Czech star Katerina raises her home town’s Profile

Senior curator Louisa Briggs with part of Katerina Seda's installation at the Millennium Gallery.
Senior curator Louisa Briggs with part of Katerina Seda's installation at the Millennium Gallery.

NOW on view in the Millennium Gallery is Líšenň Profile, an exhibition documenting a new project by international contemporary artist Katerina Šedá in a large-scale commission for Museums Sheffield.

Based in the Czech Republic, the artist produces work exploring themes of history and community and ideas around individual and collective identity. In this new project she is investigating the unspoken characteristics that link a person to the village, town, city or country they call home - in this case her own hometown of Líše - and more than 500 people across the Czech Republic to try and capture those physical qualities which best reflect the Líšenň Profile.

The 500 artists, both professional and non-professional, were invited to visit the town and draw the outline of the view on the horizon. They were then instructed to turn the drawing on its side and try and see a face in it which they could match with that of a local resident. Once they had found that person they then drew their profile. They were all then collected into a book which has been presented to the townsfolk who will then vote for the one they consider best reflects the physical profile of the town. These are all now on display in the Millennium Gallery and it is hoped that the identity of the person chosen to represent Lisen will be announced during the run of the exhibition until May 30.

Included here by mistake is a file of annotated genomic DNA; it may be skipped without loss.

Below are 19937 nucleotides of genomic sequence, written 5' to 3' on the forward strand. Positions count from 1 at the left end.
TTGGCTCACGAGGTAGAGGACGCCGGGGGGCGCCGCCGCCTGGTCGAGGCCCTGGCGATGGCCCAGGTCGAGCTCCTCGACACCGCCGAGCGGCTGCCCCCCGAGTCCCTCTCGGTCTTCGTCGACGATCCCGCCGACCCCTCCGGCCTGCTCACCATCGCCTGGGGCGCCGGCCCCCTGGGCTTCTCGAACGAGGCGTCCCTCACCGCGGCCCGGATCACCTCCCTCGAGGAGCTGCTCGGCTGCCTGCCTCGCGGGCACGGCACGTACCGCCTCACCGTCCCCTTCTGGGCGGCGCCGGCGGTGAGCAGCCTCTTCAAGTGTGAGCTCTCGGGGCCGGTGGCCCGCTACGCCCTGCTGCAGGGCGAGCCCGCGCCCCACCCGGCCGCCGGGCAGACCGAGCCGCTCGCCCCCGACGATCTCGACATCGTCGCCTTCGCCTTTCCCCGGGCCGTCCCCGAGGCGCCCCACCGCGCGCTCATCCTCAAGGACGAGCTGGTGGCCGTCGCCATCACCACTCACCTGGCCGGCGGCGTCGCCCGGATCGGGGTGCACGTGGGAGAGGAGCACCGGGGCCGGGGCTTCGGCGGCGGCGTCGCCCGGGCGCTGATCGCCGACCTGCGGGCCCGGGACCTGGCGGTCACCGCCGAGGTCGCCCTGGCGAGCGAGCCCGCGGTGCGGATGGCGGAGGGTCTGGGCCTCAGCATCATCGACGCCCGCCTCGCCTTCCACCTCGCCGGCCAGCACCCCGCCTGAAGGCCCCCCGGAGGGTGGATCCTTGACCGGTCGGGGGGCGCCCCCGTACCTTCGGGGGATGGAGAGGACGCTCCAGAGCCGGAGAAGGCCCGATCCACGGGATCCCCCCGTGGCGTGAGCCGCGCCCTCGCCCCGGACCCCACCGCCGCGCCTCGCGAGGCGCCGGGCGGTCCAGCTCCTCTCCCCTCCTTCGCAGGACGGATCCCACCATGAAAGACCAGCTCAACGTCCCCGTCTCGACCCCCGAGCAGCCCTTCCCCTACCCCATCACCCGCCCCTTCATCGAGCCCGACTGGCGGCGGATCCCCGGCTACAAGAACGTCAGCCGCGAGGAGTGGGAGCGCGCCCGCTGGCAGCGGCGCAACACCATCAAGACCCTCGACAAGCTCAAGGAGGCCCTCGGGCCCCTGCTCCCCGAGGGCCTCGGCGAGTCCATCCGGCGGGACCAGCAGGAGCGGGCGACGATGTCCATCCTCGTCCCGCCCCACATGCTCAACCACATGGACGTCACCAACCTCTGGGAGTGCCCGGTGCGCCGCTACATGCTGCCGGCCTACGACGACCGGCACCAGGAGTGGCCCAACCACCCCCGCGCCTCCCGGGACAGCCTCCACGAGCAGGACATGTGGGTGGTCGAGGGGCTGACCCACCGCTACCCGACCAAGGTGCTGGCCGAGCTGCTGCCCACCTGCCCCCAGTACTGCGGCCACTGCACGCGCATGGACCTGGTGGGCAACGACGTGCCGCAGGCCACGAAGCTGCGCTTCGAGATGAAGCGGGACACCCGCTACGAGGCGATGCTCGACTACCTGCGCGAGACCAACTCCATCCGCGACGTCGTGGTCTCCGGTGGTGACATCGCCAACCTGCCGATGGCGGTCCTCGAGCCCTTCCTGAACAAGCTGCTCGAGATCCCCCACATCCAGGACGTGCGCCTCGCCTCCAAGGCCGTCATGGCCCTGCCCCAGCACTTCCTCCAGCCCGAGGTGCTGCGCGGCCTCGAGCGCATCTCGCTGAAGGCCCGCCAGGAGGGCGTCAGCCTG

The work has been commissioned thanks to the inaugural Contemporary Art Society Annual Award, a new national prize founded specifically to enable galleries to commission work by established artists that will remain in their permanent collections

Louise Briggs, Senior Curator of Visual Arts, who worked on the submission explained that they had seen the work of Katherina Seda for Art Sheffield 2010 and it fitted the theme of identity which they were exploring in other Museums Sheffield exhibitions. “It was taking us in another direction and we didn’t know at the outset what we were going to get,” she said.

That was one of the factors in winning the bid. “It was about taking risks,” said Lucy Byatt, Head of National Programmes at the Contemporary Art Society

It was chosen from 22 applications from around the country. A shortlist of five projects were given £1,000 to make detailed proposals and the winner than given £60,000 to commission the work and acquire it for a permanent collection.

“The judges knew Katherina and that she had the capability of doing the work,” added Byatt. “Quite simply it was the best project.”

The Sheffield curator said that one of the things which appealed about the Lisen Project is that the process is very much part of the piece. “Ordinarily when you acquire the work you don’t get the backstory.”